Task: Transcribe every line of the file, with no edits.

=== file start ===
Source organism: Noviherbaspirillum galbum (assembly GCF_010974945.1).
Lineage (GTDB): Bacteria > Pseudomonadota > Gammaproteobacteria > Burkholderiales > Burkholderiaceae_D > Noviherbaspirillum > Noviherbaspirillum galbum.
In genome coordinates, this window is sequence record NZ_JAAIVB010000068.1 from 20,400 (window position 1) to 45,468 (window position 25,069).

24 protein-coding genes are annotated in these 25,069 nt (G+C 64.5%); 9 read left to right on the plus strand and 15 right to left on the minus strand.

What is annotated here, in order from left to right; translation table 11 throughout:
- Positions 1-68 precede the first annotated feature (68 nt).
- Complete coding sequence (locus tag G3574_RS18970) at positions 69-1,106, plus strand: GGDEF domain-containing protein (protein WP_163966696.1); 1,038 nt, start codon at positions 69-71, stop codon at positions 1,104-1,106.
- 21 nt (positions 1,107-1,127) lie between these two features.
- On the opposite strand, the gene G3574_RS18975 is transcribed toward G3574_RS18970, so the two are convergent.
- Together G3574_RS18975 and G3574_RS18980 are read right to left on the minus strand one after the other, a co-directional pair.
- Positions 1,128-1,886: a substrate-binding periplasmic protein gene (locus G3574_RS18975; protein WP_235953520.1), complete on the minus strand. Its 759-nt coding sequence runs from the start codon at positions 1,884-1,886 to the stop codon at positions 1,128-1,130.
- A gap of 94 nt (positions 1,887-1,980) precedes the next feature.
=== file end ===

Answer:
Source organism: Noviherbaspirillum galbum (assembly GCF_010974945.1).
Lineage (GTDB): Bacteria > Pseudomonadota > Gammaproteobacteria > Burkholderiales > Burkholderiaceae_D > Noviherbaspirillum > Noviherbaspirillum galbum.
In genome coordinates, this window is sequence record NZ_JAAIVB010000068.1 from 20,400 (window position 1) to 45,468 (window position 25,069).

24 protein-coding genes are annotated in these 25,069 nt (G+C 64.5%); 9 read left to right on the plus strand and 15 right to left on the minus strand.

What is annotated here, in order from left to right; translation table 11 throughout:
- Positions 1-68 precede the first annotated feature (68 nt).
- Complete coding sequence (locus tag G3574_RS18970) at positions 69-1,106, plus strand: GGDEF domain-containing protein (protein WP_163966696.1); 1,038 nt, start codon at positions 69-71, stop codon at positions 1,104-1,106.
- 21 nt (positions 1,107-1,127) lie between these two features.
- On the opposite strand, the gene G3574_RS18975 is transcribed toward G3574_RS18970, so the two are convergent.
- Together G3574_RS18975 and G3574_RS18980 are read right to left on the minus strand one after the other, a co-directional pair.
- Positions 1,128-1,886: a substrate-binding periplasmic protein gene (locus G3574_RS18975; protein WP_235953520.1), complete on the minus strand. Its 759-nt coding sequence runs from the start codon at positions 1,884-1,886 to the stop codon at positions 1,128-1,130.
- A gap of 94 nt (positions 1,887-1,980) precedes the next feature.